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Birth Control With the Least Side Effects

by
author image Jill Moffett, Ph.D., M.P.
Jill Moffett is a medical writer specializing in women's health. She works as a science writer at a public health research organization. Moffett has a Ph.D. in gender studies and an M.P.H. from the University of Iowa. Her scholarly work has been published in Cultural Dynamics and Africa Health.
Birth Control With the Least Side Effects
A man opens a condom packet on a white background. Photo Credit Keith Brofsky/Photodisc/Getty Images

Overview

Hormonal contraceptives such as birth control pills or the birth control shot are effective ways to prevent pregnancy. These method often have side effects including weight gain, menstrual changes and mood swings. Non-hormonal barrier methods are not as easy to use, but for women seeking a family planning method with minimal side effects, there are several choices:

Male Condoms

Birth Control With the Least Side Effects
Male condoms are the second most common method of birth control in the U.S. Photo Credit condom image by Mitarart from Fotolia.com

Male condoms are the most common barrier method of contraception. There are no long-term side effects associated with condoms, although if you have a latex allergy, they could cause yeast or urinary tract infections. Non-latex condoms are available, but they may not provide effective protection against sexually transmitted diseases.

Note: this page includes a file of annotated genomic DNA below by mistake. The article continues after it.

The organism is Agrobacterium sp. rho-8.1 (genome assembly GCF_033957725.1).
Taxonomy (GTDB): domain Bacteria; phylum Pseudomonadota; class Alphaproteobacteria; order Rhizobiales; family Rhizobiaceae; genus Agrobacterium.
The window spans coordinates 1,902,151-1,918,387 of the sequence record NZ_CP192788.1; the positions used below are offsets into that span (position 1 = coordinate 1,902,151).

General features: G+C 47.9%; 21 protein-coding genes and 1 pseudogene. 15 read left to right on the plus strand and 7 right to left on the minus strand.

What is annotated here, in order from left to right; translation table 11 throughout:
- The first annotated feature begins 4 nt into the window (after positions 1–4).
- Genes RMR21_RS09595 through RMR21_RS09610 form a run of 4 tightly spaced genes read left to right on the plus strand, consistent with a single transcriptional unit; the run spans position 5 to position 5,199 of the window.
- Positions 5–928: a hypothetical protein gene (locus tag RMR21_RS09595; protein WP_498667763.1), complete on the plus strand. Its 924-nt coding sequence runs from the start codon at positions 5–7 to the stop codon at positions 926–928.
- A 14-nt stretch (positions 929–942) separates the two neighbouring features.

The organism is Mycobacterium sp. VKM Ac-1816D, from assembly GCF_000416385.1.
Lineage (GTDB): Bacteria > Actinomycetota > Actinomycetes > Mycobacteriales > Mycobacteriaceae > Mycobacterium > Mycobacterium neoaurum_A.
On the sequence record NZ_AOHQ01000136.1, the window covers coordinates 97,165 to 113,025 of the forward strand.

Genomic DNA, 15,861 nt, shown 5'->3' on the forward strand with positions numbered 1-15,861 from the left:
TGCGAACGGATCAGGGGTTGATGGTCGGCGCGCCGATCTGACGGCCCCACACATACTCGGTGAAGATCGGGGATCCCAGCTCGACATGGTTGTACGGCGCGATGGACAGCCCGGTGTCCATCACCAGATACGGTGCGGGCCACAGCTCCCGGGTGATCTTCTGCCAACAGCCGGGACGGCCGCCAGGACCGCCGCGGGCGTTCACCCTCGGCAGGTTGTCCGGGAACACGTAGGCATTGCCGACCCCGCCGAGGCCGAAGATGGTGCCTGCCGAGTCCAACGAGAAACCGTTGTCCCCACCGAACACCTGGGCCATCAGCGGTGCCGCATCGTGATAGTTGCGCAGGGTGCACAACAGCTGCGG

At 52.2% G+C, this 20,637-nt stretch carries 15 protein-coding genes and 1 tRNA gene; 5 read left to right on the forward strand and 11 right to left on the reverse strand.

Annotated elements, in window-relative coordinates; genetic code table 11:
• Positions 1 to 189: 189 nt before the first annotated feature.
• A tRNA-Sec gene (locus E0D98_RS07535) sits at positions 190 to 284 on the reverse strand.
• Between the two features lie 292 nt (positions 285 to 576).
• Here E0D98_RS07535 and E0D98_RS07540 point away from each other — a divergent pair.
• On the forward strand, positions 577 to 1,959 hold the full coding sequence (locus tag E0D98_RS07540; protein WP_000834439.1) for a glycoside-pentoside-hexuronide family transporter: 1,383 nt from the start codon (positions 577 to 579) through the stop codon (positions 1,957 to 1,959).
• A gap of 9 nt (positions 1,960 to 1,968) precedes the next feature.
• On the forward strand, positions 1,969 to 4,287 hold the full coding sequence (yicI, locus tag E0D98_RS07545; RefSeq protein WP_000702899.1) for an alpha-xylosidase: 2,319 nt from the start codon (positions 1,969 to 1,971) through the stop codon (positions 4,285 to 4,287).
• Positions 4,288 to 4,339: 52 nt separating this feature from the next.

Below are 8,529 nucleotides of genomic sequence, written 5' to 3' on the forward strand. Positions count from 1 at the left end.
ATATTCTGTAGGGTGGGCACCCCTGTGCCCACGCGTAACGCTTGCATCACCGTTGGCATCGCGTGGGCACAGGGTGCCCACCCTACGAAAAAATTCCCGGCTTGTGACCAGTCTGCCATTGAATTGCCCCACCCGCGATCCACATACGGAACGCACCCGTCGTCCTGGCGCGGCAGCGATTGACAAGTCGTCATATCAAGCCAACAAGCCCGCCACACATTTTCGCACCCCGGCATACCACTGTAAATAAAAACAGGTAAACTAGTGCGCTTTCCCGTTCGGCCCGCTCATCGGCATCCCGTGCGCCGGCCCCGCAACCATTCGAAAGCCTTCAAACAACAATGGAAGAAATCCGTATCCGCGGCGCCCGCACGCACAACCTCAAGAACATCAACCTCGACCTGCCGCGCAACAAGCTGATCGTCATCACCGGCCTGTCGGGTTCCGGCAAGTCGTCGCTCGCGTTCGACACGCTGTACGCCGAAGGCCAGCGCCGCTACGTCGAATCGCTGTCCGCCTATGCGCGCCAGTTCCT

Female Condoms

Birth Control With the Least Side Effects
Female condoms account for less than 1 percent of global condom use. Photo Credit female image by Lovrencg from Fotolia.com

Female condoms are another suitable choice for women who want to use a birth control method with no side effects. Unlike male condoms, female condoms are made from polyurethane. The female condom is not as easily accessible as male condoms, and some women may find it difficult to insert.

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Diaphragm and Spermicide

A diaphragm is a latex cup that must be inserted in the vagina before sex, but can be put in place hours prior to intercourse. It does not release any hormones and has few side effects. It is most effective if you use a spermicide as well. Some women may experience irritation or an allergic reaction to spermicide, and urinary tract infections may result if the device does not fit properly.

Cervical Cap

The cervical cap is a silicone cup that is inserted into the vagina. It blocks sperm from reaching the uterus. Like the diaphragm, this method is most effective if you use a spermicide as well. There are no serious side effects associated with the cervical cap, but you may experience some vaginal irritation.

Birth Control Sponge

Birth Control With the Least Side Effects
The birth control sponge is a non-hormonal method of preventing pregnancy. Photo Credit sponge image by Leonid Nyshko from Fotolia.com

The birth control sponge is made of foam and releases the spermicide nonoxynol-9. Once inserted, the sponge covers the cervix to prevent sperm from entering the uterus. The spermicide may cause irritation in some women, and if used several times daily, may increase the risk of contracting a sexually transmitted infection.

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References

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